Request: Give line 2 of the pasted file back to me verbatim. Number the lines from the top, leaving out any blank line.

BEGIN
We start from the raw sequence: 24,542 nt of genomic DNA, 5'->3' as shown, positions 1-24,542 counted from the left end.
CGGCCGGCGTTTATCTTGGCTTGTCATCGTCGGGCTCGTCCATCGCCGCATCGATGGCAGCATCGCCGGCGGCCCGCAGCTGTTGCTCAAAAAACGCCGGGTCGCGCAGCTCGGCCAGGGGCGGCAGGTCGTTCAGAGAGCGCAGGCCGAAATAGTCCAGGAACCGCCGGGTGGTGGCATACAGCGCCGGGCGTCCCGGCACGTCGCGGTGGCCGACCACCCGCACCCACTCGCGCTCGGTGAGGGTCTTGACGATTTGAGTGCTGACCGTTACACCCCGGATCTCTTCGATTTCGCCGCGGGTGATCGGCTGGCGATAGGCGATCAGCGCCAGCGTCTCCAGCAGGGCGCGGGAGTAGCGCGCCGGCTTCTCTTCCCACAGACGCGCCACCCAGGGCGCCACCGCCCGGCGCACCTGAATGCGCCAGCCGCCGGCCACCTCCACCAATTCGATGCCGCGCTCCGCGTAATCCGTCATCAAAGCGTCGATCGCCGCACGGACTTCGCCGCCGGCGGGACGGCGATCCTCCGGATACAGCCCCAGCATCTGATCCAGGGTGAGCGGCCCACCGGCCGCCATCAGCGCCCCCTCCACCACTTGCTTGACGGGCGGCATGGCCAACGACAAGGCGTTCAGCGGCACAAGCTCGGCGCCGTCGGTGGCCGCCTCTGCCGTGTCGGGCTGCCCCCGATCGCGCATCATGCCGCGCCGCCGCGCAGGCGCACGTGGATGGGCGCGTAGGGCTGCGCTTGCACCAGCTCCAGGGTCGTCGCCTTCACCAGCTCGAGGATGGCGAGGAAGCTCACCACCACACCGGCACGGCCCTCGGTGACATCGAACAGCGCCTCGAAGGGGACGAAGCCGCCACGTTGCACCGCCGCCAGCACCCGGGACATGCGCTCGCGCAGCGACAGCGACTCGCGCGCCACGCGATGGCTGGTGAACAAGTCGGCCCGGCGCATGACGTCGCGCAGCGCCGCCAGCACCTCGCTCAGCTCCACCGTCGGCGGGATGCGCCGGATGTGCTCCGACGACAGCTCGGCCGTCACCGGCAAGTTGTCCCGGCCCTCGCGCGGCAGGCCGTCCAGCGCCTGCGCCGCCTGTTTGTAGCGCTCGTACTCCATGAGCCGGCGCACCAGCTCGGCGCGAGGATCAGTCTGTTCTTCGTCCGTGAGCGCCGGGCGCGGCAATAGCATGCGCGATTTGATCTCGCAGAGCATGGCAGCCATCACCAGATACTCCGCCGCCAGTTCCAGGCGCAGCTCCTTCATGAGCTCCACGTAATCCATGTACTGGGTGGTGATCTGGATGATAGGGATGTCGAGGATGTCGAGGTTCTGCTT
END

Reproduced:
CGGCCGGCGTTTATCTTGGCTTGTCATCGTCGGGCTCGTCCATCGCCGCATCGATGGCAGCATCGCCGGCGGCCCGCAGCTGTTGCTCAAAAAACGCCGGGTCGCGCAGCTCGGCCAGGGGCGGCAGGTCGTTCAGAGAGCGCAGGCCGAAATAGTCCAGGAACCGCCGGGTGGTGGCATACAGCGCCGGGCGTCCCGGCACGTCGCGGTGGCCGACCACCCGCACCCACTCGCGCTCGGTGAGGGTCTTGACGATTTGAGTGCTGACCGTTACACCCCGGATCTCTTCGATTTCGCCGCGGGTGATCGGCTGGCGATAGGCGATCAGCGCCAGCGTCTCCAGCAGGGCGCGGGAGTAGCGCGCCGGCTTCTCTTCCCACAGACGCGCCACCCAGGGCGCCACCGCCCGGCGCACCTGAATGCGCCAGCCGCCGGCCACCTCCACCAATTCGATGCCGCGCTCCGCGTAATCCGTCATCAAAGCGTCGATCGCCGCACGGACTTCGCCGCCGGCGGGACGGCGATCCTCCGGATACAGCCCCAGCATCTGATCCAGGGTGAGCGGCCCACCGGCCGCCATCAGCGCCCCCTCCACCACTTGCTTGACGGGCGGCATGGCCAACGACAAGGCGTTCAGCGGCACAAGCTCGGCGCCGTCGGTGGCCGCCTCTGCCGTGTCGGGCTGCCCCCGATCGCGCATCATGCCGCGCCGCCGCGCAGGCGCACGTGGATGGGCGCGTAGGGCTGCGCTTGCACCAGCTCCAGGGTCGTCGCCTTCACCAGCTCGAGGATGGCGAGGAAGCTCACCACCACACCGGCACGGCCCTCGGTGACATCGAACAGCGCCTCGAAGGGGACGAAGCCGCCACGTTGCACCGCCGCCAGCACCCGGGACATGCGCTCGCGCAGCGACAGCGACTCGCGCGCCACGCGATGGCTGGTGAACAAGTCGGCCCGGCGCATGACGTCGCGCAGCGCCGCCAGCACCTCGCTCAGCTCCACCGTCGGCGGGATGCGCCGGATGTGCTCCGACGACAGCTCGGCCGTCACCGGCAAGTTGTCCCGGCCCTCGCGCGGCAGGCCGTCCAGCGCCTGCGCCGCCTGTTTGTAGCGCTCGTACTCCATGAGCCGGCGCACCAGCTCGGCGCGAGGATCAGTCTGTTCTTCGTCCGTGAGCGCCGGGCGCGGCAATAGCATGCGCGATTTGATCTCGCAGAGCATGGCAGCCATCACCAGATACTCCGCCGCCAGTTCCAGGCGCAGCTCCTTCATGAGCTCCACGTAATCCATGTACTGGGTGGTGATCTGGATGATAGGGATGTCGAGGATGTCGAGGTTCTGCTT